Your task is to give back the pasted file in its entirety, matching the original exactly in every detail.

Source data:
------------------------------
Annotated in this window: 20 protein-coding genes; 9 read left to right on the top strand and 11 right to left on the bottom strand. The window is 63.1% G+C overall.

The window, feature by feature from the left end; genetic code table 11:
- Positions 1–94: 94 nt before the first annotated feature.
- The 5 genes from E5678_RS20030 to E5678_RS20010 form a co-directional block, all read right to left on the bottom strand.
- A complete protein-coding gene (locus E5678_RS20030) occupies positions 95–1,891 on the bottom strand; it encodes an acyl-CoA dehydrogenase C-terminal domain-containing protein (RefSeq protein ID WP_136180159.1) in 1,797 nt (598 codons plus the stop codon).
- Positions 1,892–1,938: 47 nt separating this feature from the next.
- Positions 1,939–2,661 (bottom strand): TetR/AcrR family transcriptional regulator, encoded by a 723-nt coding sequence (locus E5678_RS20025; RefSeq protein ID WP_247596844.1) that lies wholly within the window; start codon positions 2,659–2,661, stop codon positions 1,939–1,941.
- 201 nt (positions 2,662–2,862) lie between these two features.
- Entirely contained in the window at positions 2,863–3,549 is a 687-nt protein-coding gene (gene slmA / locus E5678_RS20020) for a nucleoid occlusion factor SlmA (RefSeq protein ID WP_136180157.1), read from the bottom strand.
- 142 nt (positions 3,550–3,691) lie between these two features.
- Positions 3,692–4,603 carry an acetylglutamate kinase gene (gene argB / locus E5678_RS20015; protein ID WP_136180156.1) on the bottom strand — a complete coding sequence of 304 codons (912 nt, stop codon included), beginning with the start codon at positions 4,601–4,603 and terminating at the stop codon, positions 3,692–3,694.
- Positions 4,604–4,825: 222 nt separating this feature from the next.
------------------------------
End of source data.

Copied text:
Annotated in this window: 20 protein-coding genes; 9 read left to right on the top strand and 11 right to left on the bottom strand. The window is 63.1% G+C overall.

The window, feature by feature from the left end; genetic code table 11:
- Positions 1–94: 94 nt before the first annotated feature.
- The 5 genes from E5678_RS20030 to E5678_RS20010 form a co-directional block, all read right to left on the bottom strand.
- A complete protein-coding gene (locus E5678_RS20030) occupies positions 95–1,891 on the bottom strand; it encodes an acyl-CoA dehydrogenase C-terminal domain-containing protein (RefSeq protein ID WP_136180159.1) in 1,797 nt (598 codons plus the stop codon).
- Positions 1,892–1,938: 47 nt separating this feature from the next.
- Positions 1,939–2,661 (bottom strand): TetR/AcrR family transcriptional regulator, encoded by a 723-nt coding sequence (locus E5678_RS20025; RefSeq protein ID WP_247596844.1) that lies wholly within the window; start codon positions 2,659–2,661, stop codon positions 1,939–1,941.
- 201 nt (positions 2,662–2,862) lie between these two features.
- Entirely contained in the window at positions 2,863–3,549 is a 687-nt protein-coding gene (gene slmA / locus E5678_RS20020) for a nucleoid occlusion factor SlmA (RefSeq protein ID WP_136180157.1), read from the bottom strand.
- 142 nt (positions 3,550–3,691) lie between these two features.
- Positions 3,692–4,603 carry an acetylglutamate kinase gene (gene argB / locus E5678_RS20015; protein ID WP_136180156.1) on the bottom strand — a complete coding sequence of 304 codons (912 nt, stop codon included), beginning with the start codon at positions 4,601–4,603 and terminating at the stop codon, positions 3,692–3,694.
- Positions 4,604–4,825: 222 nt separating this feature from the next.